To succeed in school and life, children, as well as young adults, need ongoing opportunities to learn and practice essential skills. This is particularly true when school is not in session.

Many look forward to the arrival of summer, and the happy, more carefree lifestyle that may accompany it— family trips to museums and libraries, experiential learning on family vacations and weeks spent at summer camps filled with enriching activities — unfortunately, not all children face idyllic summer months.

When the final bell of the academic year rings, numerous children struggle to access educational opportunities, as well as basic needs such as healthy meals and adequate adult supervision.

Studies have shown that most students lose math skills over the summer. In addition, students from low-income families lose over two months of reading achievement, in contrast to their middle-class peers who make slight gains. In Berkshire County, 23.9 percent of families are low-income, according to the most recent data from Berkshire Benchmarks.

Berkshire United Way leads the Pittsfield Promise and Chapter One ... Our Towns, Our Kids, Our Future, early literacy coalitions supporting families in Pittsfield and South County. These early literacy initiatives are committed to helping our kids stay engaged in learning all summer long.


We know, from experience, that supporting summer learning opportunities provide positive results. Based on their proven success last year, the following programs will be supported by Berkshire United Way again this summer.

Thirty-six students who participated in Project Connection's summer program — a collaborative program created by the Berkshire Hills Regional School District — were measured by Benchmark Assessment System testing in both May and September 2015. Of those students, 34 maintained or advanced in reading levels instead of experiencing summer learning loss.

In partnership with Berkshire County Head Start and Berkshire Taconic Community Foundation, a Summer Lunch and Learn program developed by Berkshire United Way will be offered through the Pittsfield Public Schools' Food Service program lunch sites.

Lunch is free for all children under the age of 18; parents pay the price of a regular school lunch. Professional educators will offer literacy programming geared toward preschool/elementary-aged children and parents one day a week at Conte and Morningside elementary schools as well as at Dower Square and Wilson Housing Developments. Last summer 60 families were reached and parents reported a 50 percent increase in reading to their children at least three times a week.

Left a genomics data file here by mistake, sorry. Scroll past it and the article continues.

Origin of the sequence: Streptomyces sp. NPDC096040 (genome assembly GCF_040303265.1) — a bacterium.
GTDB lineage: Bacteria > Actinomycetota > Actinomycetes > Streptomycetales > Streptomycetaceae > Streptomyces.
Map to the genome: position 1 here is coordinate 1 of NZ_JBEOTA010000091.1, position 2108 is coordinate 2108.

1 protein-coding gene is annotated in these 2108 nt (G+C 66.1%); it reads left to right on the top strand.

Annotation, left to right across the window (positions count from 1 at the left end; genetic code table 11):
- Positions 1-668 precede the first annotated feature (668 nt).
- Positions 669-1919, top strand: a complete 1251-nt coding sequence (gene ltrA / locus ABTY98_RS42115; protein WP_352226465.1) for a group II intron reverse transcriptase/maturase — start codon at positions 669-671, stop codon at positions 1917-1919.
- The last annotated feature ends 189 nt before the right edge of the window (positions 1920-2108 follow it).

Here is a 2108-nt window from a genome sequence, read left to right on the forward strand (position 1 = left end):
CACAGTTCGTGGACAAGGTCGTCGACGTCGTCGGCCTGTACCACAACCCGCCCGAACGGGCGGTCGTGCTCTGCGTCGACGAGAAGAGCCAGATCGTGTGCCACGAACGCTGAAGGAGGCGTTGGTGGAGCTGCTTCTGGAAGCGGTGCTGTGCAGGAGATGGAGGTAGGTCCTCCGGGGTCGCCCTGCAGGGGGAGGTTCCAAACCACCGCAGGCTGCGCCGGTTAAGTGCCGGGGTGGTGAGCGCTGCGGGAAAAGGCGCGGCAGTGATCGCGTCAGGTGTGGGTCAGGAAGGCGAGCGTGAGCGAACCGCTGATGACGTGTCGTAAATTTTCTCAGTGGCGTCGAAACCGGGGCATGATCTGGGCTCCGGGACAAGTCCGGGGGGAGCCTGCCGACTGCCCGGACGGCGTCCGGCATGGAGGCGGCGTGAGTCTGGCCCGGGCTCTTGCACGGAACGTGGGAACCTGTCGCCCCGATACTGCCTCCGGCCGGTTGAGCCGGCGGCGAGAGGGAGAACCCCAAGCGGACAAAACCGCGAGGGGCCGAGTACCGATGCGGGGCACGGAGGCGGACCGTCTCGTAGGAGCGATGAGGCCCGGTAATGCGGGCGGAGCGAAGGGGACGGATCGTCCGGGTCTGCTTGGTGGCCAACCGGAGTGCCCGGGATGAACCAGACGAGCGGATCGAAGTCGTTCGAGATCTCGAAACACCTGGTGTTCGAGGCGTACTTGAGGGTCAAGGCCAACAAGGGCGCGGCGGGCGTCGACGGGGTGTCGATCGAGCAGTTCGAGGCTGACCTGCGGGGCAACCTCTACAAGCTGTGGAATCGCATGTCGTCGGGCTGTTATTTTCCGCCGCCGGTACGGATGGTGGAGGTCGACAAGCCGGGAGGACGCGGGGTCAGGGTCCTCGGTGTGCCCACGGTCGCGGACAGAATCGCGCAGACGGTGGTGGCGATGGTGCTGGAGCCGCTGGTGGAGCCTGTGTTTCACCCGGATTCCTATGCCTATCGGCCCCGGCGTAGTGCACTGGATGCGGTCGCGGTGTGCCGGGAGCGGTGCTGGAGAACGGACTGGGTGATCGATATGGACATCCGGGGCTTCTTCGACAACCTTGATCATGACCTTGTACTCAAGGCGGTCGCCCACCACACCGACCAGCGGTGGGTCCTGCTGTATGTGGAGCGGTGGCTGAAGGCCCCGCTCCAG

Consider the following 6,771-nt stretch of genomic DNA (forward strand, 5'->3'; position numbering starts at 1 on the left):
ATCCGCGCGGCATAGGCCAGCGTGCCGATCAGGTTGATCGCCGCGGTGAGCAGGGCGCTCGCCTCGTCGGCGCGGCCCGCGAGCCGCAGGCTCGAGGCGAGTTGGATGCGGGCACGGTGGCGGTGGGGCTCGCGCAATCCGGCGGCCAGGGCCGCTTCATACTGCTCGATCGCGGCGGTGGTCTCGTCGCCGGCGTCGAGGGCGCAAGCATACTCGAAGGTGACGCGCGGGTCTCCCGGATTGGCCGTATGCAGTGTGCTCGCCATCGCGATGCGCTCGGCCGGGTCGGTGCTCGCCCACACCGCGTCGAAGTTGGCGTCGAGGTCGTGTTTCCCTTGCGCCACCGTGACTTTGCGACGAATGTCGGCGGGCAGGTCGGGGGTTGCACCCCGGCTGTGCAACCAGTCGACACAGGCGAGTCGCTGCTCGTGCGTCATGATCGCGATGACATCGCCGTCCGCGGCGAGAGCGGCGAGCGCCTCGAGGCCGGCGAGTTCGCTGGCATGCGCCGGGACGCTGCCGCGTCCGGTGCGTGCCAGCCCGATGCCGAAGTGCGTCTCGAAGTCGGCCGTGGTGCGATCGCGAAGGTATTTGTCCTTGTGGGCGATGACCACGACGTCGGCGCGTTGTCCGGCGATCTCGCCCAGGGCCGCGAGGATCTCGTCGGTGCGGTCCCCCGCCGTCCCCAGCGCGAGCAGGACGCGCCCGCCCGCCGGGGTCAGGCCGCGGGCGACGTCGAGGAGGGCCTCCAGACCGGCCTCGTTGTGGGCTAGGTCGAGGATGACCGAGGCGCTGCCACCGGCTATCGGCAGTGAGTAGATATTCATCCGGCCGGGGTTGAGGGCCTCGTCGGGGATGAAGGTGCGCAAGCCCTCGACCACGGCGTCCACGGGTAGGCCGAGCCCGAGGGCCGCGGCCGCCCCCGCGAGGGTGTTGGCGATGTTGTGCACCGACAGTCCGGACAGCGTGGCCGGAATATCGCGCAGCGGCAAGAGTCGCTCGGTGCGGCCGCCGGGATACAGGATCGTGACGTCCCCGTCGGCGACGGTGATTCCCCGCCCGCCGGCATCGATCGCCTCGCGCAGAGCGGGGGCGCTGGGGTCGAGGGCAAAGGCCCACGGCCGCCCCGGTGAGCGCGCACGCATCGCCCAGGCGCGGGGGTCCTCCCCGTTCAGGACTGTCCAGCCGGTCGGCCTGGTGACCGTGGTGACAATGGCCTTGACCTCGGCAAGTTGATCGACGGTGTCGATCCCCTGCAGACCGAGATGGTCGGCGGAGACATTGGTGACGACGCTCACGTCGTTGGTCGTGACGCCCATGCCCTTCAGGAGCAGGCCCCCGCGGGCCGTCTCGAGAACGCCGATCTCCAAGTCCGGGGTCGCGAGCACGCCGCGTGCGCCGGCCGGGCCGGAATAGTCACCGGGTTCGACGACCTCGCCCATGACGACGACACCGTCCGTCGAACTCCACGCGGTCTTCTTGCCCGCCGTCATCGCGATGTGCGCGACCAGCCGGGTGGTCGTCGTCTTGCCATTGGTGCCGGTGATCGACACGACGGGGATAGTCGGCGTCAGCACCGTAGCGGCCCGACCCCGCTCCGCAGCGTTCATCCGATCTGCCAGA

In 2015, the Pittsfield Family YMCA introduced Bright Futures, a summer literacy program that targets children enrolled in Grades 2 through 5 in Pittsfield Public Schools who are reading below grade level. Thirty-seven children attended the program and 61 percent of those children maintained or improved their reading level.

Last summer, the Pittsfield Family YMCA/Marilyn Hamilton Literacy Sports Program, led by Manny and Vanessa Slaughter, reached 100 children ages 5 through 19, with 90 percent of these children living in low-income, under-resourced, households. One hundred percent of the students who attended the program at least three days a week either maintained or improved their literacy skills.

Participant Zy'Nasia Cooper said, "I think it is the best place to be while you are on summer vacation. You can motivate yourself and you won't be bored. One thing I love to do is have fun and learn at the same time."

The Word of the Day (WOD) calendar is celebrating its fourth year — and we are introducing a younger sibling — WOD Preschool Edition. WOD is designed to build vocabulary throughout the summer to help children build literacy skills. The Preschool Edition is designed to help children understand words in their everyday lives.

WOD calendars will be distributed in mid-June, and the preschool edition will debut in July. We encourage local businesses and offices to post the calendars in their office and on their Facebook page.

You'll also find 50 Berkshire Book Houses in 24 communities throughout the county. These book houses were created to give families the opportunity to pick up or drop off free books any time of day or night, all year long.

For further information on local summer programs and activities, please contact or visit our website at for Book House locations.

Kristine Hazzard is president and CEO of Berkshire United Way,